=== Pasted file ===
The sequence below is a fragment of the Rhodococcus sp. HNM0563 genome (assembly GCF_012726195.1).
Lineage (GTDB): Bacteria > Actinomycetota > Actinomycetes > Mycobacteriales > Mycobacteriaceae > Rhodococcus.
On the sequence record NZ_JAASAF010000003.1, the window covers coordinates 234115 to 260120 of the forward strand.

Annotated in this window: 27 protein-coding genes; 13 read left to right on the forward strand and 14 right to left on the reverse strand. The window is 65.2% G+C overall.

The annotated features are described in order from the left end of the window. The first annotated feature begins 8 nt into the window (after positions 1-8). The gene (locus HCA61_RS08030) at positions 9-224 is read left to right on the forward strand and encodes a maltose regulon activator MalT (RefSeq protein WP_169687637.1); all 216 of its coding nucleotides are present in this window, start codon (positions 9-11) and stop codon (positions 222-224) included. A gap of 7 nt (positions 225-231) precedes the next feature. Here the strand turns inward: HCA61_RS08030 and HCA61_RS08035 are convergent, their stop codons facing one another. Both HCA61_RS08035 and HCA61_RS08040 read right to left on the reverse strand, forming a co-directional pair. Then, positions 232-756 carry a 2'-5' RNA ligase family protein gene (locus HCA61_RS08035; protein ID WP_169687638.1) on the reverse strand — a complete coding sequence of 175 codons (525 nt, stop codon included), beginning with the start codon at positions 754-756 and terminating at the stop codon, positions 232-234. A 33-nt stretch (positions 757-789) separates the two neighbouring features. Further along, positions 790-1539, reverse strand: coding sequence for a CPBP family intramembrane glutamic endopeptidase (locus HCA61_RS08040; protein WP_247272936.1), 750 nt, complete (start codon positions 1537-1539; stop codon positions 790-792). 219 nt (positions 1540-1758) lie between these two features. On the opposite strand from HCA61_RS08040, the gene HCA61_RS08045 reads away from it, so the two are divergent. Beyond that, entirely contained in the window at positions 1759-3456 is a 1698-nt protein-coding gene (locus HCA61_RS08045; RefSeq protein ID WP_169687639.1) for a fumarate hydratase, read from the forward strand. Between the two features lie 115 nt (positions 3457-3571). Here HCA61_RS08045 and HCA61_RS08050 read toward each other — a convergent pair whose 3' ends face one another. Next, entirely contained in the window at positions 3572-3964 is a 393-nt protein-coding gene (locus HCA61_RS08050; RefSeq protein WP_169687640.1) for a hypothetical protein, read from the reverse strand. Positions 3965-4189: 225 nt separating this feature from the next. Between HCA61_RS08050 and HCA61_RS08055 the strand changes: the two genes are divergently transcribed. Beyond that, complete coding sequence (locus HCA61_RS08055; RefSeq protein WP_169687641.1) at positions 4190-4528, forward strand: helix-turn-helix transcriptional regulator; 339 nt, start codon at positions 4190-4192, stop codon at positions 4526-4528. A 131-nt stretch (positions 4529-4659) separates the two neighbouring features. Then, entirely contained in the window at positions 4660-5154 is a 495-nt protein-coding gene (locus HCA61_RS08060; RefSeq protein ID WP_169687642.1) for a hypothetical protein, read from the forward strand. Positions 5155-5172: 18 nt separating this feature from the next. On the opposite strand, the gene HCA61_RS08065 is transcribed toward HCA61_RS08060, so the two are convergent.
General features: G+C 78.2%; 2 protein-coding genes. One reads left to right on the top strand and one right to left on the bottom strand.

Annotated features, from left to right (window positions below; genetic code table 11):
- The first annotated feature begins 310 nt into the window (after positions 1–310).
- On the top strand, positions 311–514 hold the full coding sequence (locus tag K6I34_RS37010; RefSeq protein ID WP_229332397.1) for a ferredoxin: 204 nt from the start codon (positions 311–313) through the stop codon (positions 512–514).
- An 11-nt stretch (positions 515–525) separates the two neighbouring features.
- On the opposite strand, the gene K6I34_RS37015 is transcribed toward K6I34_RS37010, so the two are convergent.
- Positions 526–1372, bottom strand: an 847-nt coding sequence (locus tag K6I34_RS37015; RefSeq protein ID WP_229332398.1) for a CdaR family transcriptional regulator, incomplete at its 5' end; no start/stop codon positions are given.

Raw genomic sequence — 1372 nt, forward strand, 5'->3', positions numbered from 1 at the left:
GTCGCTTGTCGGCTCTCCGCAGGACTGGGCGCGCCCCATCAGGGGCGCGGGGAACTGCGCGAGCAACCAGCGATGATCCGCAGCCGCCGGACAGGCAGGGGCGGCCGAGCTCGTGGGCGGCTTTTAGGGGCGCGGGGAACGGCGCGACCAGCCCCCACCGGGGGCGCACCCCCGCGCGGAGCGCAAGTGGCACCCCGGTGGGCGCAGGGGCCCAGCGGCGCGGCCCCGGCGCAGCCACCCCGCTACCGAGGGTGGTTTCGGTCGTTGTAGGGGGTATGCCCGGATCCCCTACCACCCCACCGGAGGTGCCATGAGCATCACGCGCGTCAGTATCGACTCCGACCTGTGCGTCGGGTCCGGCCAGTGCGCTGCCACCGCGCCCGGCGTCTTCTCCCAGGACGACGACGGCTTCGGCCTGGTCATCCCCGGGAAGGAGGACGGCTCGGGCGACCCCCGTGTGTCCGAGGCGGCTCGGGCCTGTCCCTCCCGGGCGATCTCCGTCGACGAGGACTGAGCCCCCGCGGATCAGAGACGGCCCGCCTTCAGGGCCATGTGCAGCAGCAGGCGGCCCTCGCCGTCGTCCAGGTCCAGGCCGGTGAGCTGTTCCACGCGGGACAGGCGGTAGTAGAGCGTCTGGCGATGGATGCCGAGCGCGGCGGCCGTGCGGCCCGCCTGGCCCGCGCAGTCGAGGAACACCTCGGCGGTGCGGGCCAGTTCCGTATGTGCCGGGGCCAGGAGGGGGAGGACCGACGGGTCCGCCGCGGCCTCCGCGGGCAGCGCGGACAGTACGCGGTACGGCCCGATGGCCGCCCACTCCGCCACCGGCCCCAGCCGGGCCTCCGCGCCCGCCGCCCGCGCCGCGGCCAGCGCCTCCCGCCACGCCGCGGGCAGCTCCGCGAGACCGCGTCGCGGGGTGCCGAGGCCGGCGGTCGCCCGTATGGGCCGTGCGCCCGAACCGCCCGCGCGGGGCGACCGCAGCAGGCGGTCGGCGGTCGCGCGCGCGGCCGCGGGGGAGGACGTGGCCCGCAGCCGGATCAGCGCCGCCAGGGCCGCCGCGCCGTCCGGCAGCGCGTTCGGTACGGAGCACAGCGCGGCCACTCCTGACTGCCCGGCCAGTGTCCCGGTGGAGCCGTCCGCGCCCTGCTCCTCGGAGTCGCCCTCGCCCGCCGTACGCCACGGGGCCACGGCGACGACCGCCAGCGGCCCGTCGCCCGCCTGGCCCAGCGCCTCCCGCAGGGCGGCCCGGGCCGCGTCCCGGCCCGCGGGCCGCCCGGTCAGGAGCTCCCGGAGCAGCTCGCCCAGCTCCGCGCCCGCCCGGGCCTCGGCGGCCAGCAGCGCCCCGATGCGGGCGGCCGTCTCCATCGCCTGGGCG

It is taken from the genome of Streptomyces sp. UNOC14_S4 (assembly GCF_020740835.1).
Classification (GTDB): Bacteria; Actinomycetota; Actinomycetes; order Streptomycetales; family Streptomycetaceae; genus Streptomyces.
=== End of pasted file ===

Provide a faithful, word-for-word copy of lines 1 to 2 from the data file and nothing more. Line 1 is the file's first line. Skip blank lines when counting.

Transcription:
The sequence below is a fragment of the Rhodococcus sp. HNM0563 genome (assembly GCF_012726195.1).
Lineage (GTDB): Bacteria > Actinomycetota > Actinomycetes > Mycobacteriales > Mycobacteriaceae > Rhodococcus.